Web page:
The rest of the tale, as well, has to be colored by what we not only feel, but ‘see’ is clearly an unreliable narrator. Pilgrim resides in Ilium, New York- the fictive locale of many Vonnegut tales. Other Vonnegut characters from other works, also appear in minor roles in this book, most notable Eliot Rosewater. Pilgrim bounces about in time, with three major ‘destinations’: his past World War Two prisoner of war experiences before, during, and after the February 13th, 1945 firebombing of Dresden, his future life as a prisoner on the planet of Tralfamadore, and his ongoing life as an optometrist and prisoner in a marriage to a fat woman, Valencia (Sharon Gans) he may have ‘loved,’ but never been ‘in love’ with.

Some of the best moments in the film come in scenes between Pilgrim and his older POW mentor, Edgar Derby (brilliantly played by Eugene Roche as an over-optimistic middle American). Derby protects Pilgrim from Lazzaro’s rages, but we also see him subtly demeaned when he becomes the American POW spokesman to the Nazis (by both friend and foe). We see his purity of spirit when he confronts an American Nazi sympathizer, Howard Campbell- another recurring Vonnegut character from other works. We see his almost comic ebullience when he tells Pilgrim: ‘We didn't mince phraseologies at Boston Trades And Industrial;’ his pre-war place of employment, as a teacher. We see the love he has for his family, and his sentimentality, which becomes his undoing, after he finds and pockets a porcelain doll resembling one which was broken in his family home, after the bombing, during cleanup detail in which the POWs were all told not to loot. He is summarily executed by firing squad, and, while this gets greater emotional time in the novel, it also is clearly the axis upon which Pilgrim’s life turned. All the scenes that come later in Pilgrim’s life (be they chronologically shown before or after this ‘moment,’ reveal a more bitter, cynical, and exteriorized Pilgrim. He simply is not the same person, and Sacks conveys this with great subtlety, in small lilts of facial features, and in bodily postures. It’s something that many critics have missed, for while Pilgrim is clearly insane through most of the film (perhaps owing to a boyhood trauma of being tossed naked into a pool and told to sink or swim by his father- speak of betrayals!) that has nothing to do with his world-weariness and cynicism; although it may have much to do with his increasing flights of fancy.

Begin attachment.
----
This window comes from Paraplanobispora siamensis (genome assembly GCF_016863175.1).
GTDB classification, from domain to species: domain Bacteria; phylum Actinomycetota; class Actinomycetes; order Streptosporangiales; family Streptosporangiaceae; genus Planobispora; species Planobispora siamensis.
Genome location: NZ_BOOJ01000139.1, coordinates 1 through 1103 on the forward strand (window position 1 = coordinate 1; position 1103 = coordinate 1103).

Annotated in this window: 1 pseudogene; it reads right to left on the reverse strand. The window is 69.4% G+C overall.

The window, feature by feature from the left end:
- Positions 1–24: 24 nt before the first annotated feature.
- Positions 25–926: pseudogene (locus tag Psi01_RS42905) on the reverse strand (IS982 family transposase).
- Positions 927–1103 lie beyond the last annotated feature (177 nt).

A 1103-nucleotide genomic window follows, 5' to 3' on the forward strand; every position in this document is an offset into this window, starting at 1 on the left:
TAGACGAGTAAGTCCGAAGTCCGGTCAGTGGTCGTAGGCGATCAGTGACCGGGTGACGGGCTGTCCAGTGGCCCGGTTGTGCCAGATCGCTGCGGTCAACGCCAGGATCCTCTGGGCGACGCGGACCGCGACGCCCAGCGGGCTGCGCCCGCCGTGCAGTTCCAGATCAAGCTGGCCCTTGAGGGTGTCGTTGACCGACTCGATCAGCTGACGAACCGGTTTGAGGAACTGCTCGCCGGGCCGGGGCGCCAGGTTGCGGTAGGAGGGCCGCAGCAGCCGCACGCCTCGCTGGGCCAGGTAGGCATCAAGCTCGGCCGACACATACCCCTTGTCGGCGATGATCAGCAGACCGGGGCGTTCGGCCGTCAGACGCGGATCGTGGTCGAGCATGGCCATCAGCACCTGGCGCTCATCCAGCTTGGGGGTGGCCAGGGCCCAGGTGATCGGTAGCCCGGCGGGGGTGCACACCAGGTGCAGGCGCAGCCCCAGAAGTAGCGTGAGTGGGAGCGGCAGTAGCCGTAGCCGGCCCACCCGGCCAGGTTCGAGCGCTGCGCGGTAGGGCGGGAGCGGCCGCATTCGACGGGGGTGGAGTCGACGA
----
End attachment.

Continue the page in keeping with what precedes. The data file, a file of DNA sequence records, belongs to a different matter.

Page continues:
The film, despite its wide swaths cut through time and space, is anything but epic (although the scenes of a post-firebombed Dresden are spectacular); it is, instead, one of the best character portraits ever put on film. And it is the performance of Sacks, as the eternal naïf, which so well masques his character’s insanity. Kurt Vonnegut is rightly called a humorist (or, more accurately, a satirist), but too often he is labeled as a science fiction writer. And while it’s true that there are some sci fi elements in much of his work, from Player Piano through Galapagos, the fact is that Vonnegut always uses these devices in absurdist ways, to heighten the satire, not to portray a real world according to some new science fictional dictates. In Slaughterhouse-Five, the sci fi elements (the time tripping and life on Tralfamadore, etc.) are all in service to not only the humor of the work, but more importantly to display the insanity of the lead character. If Vonnegut were so interested in science, he would not have claimed Tralfamadore as being a ‘mere’ 423 billion miles from earth, as the closest star to the sun is over 4 light years- or 40 trillion miles- away (about a hundred times farther than Tralfamadore’s place in the cosmos). How easily Vonnegut’s oeuvre has been misread is nothing but a testament to how effective a literary sleight of hand artist he was.